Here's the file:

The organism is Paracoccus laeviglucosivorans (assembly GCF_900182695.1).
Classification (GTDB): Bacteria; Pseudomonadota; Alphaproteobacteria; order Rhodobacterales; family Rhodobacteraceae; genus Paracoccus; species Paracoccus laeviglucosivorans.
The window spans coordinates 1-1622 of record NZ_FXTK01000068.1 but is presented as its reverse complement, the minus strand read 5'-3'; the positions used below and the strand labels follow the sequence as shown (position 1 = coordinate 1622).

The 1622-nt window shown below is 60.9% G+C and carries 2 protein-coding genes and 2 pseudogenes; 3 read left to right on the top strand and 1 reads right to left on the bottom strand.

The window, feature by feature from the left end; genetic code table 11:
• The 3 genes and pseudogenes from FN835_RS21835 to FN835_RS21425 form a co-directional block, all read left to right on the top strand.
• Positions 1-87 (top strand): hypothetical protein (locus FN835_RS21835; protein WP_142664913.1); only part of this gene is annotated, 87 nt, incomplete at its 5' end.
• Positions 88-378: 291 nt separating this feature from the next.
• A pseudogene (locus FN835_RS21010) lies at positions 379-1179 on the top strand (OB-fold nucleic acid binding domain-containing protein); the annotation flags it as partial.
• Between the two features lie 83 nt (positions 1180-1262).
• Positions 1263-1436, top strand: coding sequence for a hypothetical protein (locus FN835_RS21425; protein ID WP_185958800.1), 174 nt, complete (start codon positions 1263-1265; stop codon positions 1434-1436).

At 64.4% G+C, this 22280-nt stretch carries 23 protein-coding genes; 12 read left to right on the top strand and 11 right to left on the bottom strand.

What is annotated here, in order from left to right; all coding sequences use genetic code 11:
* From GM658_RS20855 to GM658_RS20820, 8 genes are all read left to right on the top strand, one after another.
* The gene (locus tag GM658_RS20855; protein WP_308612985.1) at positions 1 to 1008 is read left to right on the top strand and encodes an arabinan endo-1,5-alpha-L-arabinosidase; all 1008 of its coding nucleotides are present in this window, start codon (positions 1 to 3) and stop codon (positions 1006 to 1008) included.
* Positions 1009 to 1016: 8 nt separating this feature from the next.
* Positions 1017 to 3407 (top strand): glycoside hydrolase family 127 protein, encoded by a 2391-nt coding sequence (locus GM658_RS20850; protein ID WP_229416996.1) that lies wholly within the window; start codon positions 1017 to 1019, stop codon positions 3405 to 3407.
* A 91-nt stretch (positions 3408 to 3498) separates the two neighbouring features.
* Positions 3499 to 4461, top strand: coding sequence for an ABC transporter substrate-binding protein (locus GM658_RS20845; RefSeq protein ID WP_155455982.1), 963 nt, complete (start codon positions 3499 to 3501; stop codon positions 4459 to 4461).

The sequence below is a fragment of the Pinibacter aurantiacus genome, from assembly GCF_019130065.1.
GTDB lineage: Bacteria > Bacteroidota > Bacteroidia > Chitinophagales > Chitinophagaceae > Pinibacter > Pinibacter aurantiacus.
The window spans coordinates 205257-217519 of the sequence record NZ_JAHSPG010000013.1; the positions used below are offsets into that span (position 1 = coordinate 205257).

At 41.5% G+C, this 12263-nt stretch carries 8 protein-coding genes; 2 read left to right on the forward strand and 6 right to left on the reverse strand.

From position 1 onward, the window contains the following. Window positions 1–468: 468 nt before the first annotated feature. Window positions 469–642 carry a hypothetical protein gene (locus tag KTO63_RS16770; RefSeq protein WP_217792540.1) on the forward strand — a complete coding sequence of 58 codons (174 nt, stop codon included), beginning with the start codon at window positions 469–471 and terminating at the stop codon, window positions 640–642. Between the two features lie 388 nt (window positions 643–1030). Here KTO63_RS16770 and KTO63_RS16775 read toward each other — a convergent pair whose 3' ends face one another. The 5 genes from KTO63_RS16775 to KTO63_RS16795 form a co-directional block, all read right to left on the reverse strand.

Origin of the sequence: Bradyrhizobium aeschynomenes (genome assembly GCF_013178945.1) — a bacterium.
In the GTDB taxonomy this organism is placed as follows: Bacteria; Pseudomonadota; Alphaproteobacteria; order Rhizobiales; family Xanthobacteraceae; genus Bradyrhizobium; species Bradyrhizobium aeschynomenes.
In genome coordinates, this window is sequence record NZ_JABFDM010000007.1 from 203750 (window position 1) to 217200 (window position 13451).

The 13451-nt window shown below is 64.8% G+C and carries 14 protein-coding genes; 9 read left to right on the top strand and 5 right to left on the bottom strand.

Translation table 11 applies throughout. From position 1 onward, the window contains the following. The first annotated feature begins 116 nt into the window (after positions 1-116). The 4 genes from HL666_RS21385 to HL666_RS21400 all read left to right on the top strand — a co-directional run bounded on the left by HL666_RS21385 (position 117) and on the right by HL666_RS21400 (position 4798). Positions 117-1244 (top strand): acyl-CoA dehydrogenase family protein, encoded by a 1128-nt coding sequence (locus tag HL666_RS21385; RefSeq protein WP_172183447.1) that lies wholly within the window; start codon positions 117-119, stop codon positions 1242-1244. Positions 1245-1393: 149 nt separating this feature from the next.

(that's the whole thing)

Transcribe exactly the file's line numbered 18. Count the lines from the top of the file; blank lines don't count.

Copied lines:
* A 91-nt stretch (positions 3408 to 3498) separates the two neighbouring features.